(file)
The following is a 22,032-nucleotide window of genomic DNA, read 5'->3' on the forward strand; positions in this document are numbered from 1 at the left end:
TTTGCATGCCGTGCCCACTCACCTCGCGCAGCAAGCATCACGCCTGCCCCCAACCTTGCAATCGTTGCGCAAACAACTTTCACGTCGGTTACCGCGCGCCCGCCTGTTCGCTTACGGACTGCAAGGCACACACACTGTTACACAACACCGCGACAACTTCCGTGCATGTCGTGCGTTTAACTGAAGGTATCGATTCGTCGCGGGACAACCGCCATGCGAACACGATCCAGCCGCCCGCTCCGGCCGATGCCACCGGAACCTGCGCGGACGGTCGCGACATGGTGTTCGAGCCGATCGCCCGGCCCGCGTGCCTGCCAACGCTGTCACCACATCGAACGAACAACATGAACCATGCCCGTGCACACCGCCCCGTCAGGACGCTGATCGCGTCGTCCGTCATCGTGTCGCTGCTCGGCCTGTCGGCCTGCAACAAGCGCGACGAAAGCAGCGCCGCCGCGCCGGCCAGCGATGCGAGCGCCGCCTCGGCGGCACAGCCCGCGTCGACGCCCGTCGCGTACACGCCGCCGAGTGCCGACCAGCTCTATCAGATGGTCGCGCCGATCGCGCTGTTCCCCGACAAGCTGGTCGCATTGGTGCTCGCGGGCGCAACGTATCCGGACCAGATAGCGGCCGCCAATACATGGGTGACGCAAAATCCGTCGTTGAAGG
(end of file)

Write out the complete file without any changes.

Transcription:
The following is a 22,032-nucleotide window of genomic DNA, read 5'->3' on the forward strand; positions in this document are numbered from 1 at the left end:
TTTGCATGCCGTGCCCACTCACCTCGCGCAGCAAGCATCACGCCTGCCCCCAACCTTGCAATCGTTGCGCAAACAACTTTCACGTCGGTTACCGCGCGCCCGCCTGTTCGCTTACGGACTGCAAGGCACACACACTGTTACACAACACCGCGACAACTTCCGTGCATGTCGTGCGTTTAACTGAAGGTATCGATTCGTCGCGGGACAACCGCCATGCGAACACGATCCAGCCGCCCGCTCCGGCCGATGCCACCGGAACCTGCGCGGACGGTCGCGACATGGTGTTCGAGCCGATCGCCCGGCCCGCGTGCCTGCCAACGCTGTCACCACATCGAACGAACAACATGAACCATGCCCGTGCACACCGCCCCGTCAGGACGCTGATCGCGTCGTCCGTCATCGTGTCGCTGCTCGGCCTGTCGGCCTGCAACAAGCGCGACGAAAGCAGCGCCGCCGCGCCGGCCAGCGATGCGAGCGCCGCCTCGGCGGCACAGCCCGCGTCGACGCCCGTCGCGTACACGCCGCCGAGTGCCGACCAGCTCTATCAGATGGTCGCGCCGATCGCGCTGTTCCCCGACAAGCTGGTCGCATTGGTGCTCGCGGGCGCAACGTATCCGGACCAGATAGCGGCCGCCAATACATGGGTGACGCAAAATCCGTCGTTGAAGG